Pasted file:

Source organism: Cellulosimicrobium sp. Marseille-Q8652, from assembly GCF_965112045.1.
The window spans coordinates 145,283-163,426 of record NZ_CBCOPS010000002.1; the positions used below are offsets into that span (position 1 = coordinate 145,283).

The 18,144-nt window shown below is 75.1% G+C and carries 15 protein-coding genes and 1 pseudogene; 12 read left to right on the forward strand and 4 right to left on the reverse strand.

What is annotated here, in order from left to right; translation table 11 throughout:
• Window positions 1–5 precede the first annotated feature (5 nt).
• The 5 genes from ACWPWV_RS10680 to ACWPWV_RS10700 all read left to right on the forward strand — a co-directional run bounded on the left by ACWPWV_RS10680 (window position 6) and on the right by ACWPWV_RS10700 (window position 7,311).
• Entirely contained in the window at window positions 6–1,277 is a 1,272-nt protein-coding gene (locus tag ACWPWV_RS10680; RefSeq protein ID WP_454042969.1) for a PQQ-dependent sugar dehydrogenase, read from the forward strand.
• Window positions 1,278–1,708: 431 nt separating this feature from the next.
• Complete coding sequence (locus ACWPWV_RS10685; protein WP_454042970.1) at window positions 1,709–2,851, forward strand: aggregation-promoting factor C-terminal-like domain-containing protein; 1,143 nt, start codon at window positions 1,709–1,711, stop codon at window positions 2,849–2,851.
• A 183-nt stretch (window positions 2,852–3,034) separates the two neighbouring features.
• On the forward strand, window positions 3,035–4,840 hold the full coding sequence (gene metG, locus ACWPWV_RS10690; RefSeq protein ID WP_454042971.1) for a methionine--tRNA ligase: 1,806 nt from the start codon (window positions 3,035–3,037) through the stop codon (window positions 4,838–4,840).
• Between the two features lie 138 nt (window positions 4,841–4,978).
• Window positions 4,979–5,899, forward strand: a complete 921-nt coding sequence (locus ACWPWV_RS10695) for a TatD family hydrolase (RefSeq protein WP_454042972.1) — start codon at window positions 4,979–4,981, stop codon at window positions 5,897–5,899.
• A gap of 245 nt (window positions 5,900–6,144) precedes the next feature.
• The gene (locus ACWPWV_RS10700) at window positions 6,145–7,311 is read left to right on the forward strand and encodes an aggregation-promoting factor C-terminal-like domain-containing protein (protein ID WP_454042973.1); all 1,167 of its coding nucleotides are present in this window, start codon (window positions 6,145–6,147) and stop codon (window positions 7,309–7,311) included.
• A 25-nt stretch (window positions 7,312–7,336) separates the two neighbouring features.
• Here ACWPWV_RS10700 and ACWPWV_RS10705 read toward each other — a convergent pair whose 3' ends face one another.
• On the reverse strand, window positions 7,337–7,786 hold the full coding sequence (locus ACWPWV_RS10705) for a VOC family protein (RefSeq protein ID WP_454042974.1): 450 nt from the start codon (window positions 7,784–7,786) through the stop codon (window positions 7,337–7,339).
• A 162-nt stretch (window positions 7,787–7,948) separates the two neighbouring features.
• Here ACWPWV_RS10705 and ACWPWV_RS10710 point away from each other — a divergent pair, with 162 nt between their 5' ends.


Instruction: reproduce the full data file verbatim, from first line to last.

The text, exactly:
Source organism: Cellulosimicrobium sp. Marseille-Q8652, from assembly GCF_965112045.1.
The window spans coordinates 145,283-163,426 of record NZ_CBCOPS010000002.1; the positions used below are offsets into that span (position 1 = coordinate 145,283).

The 18,144-nt window shown below is 75.1% G+C and carries 15 protein-coding genes and 1 pseudogene; 12 read left to right on the forward strand and 4 right to left on the reverse strand.

What is annotated here, in order from left to right; translation table 11 throughout:
• Window positions 1–5 precede the first annotated feature (5 nt).
• The 5 genes from ACWPWV_RS10680 to ACWPWV_RS10700 all read left to right on the forward strand — a co-directional run bounded on the left by ACWPWV_RS10680 (window position 6) and on the right by ACWPWV_RS10700 (window position 7,311).
• Entirely contained in the window at window positions 6–1,277 is a 1,272-nt protein-coding gene (locus tag ACWPWV_RS10680; RefSeq protein ID WP_454042969.1) for a PQQ-dependent sugar dehydrogenase, read from the forward strand.
• Window positions 1,278–1,708: 431 nt separating this feature from the next.
• Complete coding sequence (locus ACWPWV_RS10685; protein WP_454042970.1) at window positions 1,709–2,851, forward strand: aggregation-promoting factor C-terminal-like domain-containing protein; 1,143 nt, start codon at window positions 1,709–1,711, stop codon at window positions 2,849–2,851.
• A 183-nt stretch (window positions 2,852–3,034) separates the two neighbouring features.
• On the forward strand, window positions 3,035–4,840 hold the full coding sequence (gene metG, locus ACWPWV_RS10690; RefSeq protein ID WP_454042971.1) for a methionine--tRNA ligase: 1,806 nt from the start codon (window positions 3,035–3,037) through the stop codon (window positions 4,838–4,840).
• Between the two features lie 138 nt (window positions 4,841–4,978).
• Window positions 4,979–5,899, forward strand: a complete 921-nt coding sequence (locus ACWPWV_RS10695) for a TatD family hydrolase (RefSeq protein WP_454042972.1) — start codon at window positions 4,979–4,981, stop codon at window positions 5,897–5,899.
• A gap of 245 nt (window positions 5,900–6,144) precedes the next feature.
• The gene (locus ACWPWV_RS10700) at window positions 6,145–7,311 is read left to right on the forward strand and encodes an aggregation-promoting factor C-terminal-like domain-containing protein (protein ID WP_454042973.1); all 1,167 of its coding nucleotides are present in this window, start codon (window positions 6,145–6,147) and stop codon (window positions 7,309–7,311) included.
• A 25-nt stretch (window positions 7,312–7,336) separates the two neighbouring features.
• Here ACWPWV_RS10700 and ACWPWV_RS10705 read toward each other — a convergent pair whose 3' ends face one another.
• On the reverse strand, window positions 7,337–7,786 hold the full coding sequence (locus ACWPWV_RS10705) for a VOC family protein (RefSeq protein ID WP_454042974.1): 450 nt from the start codon (window positions 7,784–7,786) through the stop codon (window positions 7,337–7,339).
• A 162-nt stretch (window positions 7,787–7,948) separates the two neighbouring features.
• Here ACWPWV_RS10705 and ACWPWV_RS10710 point away from each other — a divergent pair, with 162 nt between their 5' ends.